Perhaps what I will be writing here now doesn’t exactly fit under the header, but it is about politics and I am Dutch, so it’ll have to do. It will be, by far, my most opinionated piece in this series up until today, just warning you in advance.
Apparently several people still think a referendum is something good. Power to the people, direct democracy, no backbenchers deciding for the man in the street, plenty of pros. I will tell you why it is not a good idea.
Referenda can only work in tiny societies. The idea in itself isn’t bad at all. If it is important, let the people decide. Unfortunately this is impossible in any western country at the moment. The way most democracies are organised these days, a referendum can result, at its most, into an oligarchy. Few decide for many, not all decide for all.
In the real world only few people actually vote in a referendum. Looking at elections in Europe over the last years, turnout for non-popular elections, like the European Parliament, are at about 40%. A good referendum might get the same percentage. Which still means that out of 16.300.081 Dutch people, just over 12 million have voting rights. If 40% actually show up, this means that 4.8 million do the effort. So with less than 2.5 million votes, a referendum could actually be won. So yes, 51% is good enough, but in my, not-randomly chosen example, nearly 14 million people didn’t vote for the same choice as the winning choice.
Obviously, that’s just numbers. Anyone in favour can say: ‘they should have come’. Good argument. Yet not exactly realistic, if you want the people to decide, they should all have the opportunity. Just by sending out ballots, you do not get millions to show up automatically.
My second problem is the decision for a referendum. Who takes it? When? Why? At what moment our elected representative decides that he/she cannot decide for me anymore? Which subject is important enough for anyone to have a personal vote, instead of an indirect one? There can only be two answers without problems. Either every vote (impossible) or none. Hence I chose for none. If one subject is important enough, any other can be as well.
The third problem is that we do have indirect democracy. I vote for someone to represent me for a certain period, 4 years normally, and I want that person to do her job (I have voted for women only for over a decade now). If on certain subjects she lets me do the voting myself, I take away the base from her existence as a MP. Why vote if a referendum exists?
Fourthly there is the matter of knowledge. How can I judge on complicated matters like social reform, weapons of mass destruction, environmental pollution or international politics? Or as I have to do on June the 1st, on the European Constitution? I consider myself fairly well educated, I have travelled, I teach and read a lot of books, yet I couldn’t possibly know all implications to a fair judgment. With all do respect, I wouldn’t want ‘the man in the street’ to vote either, decide about my future. Politician is a profession, let’s keep it that way.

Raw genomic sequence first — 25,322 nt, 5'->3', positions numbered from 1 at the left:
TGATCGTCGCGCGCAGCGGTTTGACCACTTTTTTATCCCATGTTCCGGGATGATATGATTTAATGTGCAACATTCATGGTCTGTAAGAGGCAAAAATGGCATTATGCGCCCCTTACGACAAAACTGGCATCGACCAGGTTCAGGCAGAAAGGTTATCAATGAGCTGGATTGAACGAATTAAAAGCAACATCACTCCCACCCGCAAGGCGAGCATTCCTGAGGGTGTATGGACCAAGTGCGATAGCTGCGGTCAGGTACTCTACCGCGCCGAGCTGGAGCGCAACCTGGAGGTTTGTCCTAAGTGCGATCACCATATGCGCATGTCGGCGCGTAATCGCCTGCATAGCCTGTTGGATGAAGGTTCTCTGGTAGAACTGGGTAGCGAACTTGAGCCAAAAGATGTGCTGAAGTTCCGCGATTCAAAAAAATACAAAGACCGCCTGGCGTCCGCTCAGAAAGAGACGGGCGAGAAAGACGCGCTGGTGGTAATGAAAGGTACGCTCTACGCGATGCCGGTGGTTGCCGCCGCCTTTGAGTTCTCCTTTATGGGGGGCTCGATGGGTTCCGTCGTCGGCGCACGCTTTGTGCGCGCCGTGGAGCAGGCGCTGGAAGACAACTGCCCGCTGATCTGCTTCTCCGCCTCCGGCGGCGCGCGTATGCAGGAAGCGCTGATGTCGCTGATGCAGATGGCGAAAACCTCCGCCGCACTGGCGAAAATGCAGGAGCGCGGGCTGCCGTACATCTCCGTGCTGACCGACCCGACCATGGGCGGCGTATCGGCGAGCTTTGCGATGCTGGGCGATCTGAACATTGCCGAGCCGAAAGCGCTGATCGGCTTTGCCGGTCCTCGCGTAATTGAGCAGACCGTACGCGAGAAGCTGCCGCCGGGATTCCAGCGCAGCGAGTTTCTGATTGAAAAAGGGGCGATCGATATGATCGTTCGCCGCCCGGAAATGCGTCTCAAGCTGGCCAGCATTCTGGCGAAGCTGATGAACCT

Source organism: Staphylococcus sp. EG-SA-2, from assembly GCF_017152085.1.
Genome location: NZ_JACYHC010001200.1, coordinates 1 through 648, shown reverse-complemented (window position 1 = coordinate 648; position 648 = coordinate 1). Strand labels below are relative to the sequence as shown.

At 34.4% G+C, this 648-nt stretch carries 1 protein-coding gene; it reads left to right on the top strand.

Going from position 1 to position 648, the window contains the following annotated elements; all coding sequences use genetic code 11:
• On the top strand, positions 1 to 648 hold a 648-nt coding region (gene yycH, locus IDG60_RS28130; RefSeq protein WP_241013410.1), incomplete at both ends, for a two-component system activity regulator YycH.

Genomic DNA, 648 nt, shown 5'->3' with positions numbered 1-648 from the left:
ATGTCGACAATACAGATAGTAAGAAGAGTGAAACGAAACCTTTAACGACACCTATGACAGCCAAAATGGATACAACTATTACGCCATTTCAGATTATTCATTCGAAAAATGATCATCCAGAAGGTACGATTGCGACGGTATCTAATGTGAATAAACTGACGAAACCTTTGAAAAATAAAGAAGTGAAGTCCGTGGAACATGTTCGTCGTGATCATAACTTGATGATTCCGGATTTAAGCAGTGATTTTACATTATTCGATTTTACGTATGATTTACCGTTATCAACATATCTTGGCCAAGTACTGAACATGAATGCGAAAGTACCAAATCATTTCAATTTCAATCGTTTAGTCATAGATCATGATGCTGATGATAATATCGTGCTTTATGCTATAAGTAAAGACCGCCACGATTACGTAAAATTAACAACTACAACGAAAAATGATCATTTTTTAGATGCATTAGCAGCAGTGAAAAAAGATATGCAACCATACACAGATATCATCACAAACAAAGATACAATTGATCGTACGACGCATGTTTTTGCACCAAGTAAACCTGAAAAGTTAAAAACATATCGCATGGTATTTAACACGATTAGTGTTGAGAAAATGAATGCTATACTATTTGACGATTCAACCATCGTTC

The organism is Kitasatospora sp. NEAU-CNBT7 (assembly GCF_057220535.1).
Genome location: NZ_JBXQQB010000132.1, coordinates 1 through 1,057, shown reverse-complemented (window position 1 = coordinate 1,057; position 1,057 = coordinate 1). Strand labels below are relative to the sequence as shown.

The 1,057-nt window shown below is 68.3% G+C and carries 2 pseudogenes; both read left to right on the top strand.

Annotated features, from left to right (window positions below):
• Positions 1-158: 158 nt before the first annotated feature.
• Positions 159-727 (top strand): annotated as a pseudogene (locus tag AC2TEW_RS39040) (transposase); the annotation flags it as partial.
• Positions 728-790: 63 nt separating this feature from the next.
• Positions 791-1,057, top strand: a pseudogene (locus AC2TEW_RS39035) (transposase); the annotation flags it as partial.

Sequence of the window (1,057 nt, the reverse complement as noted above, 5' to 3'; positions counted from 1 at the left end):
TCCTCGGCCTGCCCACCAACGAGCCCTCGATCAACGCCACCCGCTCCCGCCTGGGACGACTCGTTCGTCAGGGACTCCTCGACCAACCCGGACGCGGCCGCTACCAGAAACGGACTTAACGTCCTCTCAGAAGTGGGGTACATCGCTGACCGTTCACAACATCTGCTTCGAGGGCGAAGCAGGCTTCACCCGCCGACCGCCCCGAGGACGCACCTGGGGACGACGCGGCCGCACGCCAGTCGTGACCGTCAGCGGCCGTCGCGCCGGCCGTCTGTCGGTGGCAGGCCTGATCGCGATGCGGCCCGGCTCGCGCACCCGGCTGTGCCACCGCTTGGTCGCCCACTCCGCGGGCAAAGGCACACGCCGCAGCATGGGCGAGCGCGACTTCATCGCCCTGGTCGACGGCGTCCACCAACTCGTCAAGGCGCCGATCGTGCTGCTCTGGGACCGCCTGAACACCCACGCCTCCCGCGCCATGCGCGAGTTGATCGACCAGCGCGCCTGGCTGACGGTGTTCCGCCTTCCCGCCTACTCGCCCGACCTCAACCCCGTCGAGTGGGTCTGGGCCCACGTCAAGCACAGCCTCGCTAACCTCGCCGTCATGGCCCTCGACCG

My fifth argument is more practical: who decides on the exact wording of the question? Simple example: “Are you in favour of the Death Penalty?” or “Do you oppose the Death Penalty?” will give different results, though basically it is the same question. I could also rephrase the question to “Would you, given certain circumstances, be opposed the reintroduction of capital punishment, eventually leading to fatal results, if given to repeat offenders of serious, second category or higher, crimes?”
Did I make my point? It is impossible to ask a completely independent unbiased question in a referendum.
At six the issue of impopular decisions. Off course refugees can come here, but nobody wants them in their home town (NIMBY). Where do we plan garbage dumps, chemical waste and huge factories? It is impossible with a referendum around. A politician can make an important decision, against the will of the people, because it is for the benefit of the same people. Necessity are trustable politicians, a rare breed as well, but an argument against established politics is not an argument pro-referendum.
Lastly a lot of referenda can still be overturned by the elected representatives. Why would I bother going to the poll, to see the parliament overrule the result a week later anyway? If they need my opinion, they can call me, e-mail me, ask me at my door, use opinion polls or whatever, but don’t bother organising a costly showcase referendum if the results are only meant as a hint for representatives on how to vote. It is not worth it.
I can imagine a tiny community somewhere in the pacific using direct democracy, but for me, I am happy enough as it is, even given the disadvantages, with indirect democracy. And in an indirect democracy a referendum has no place.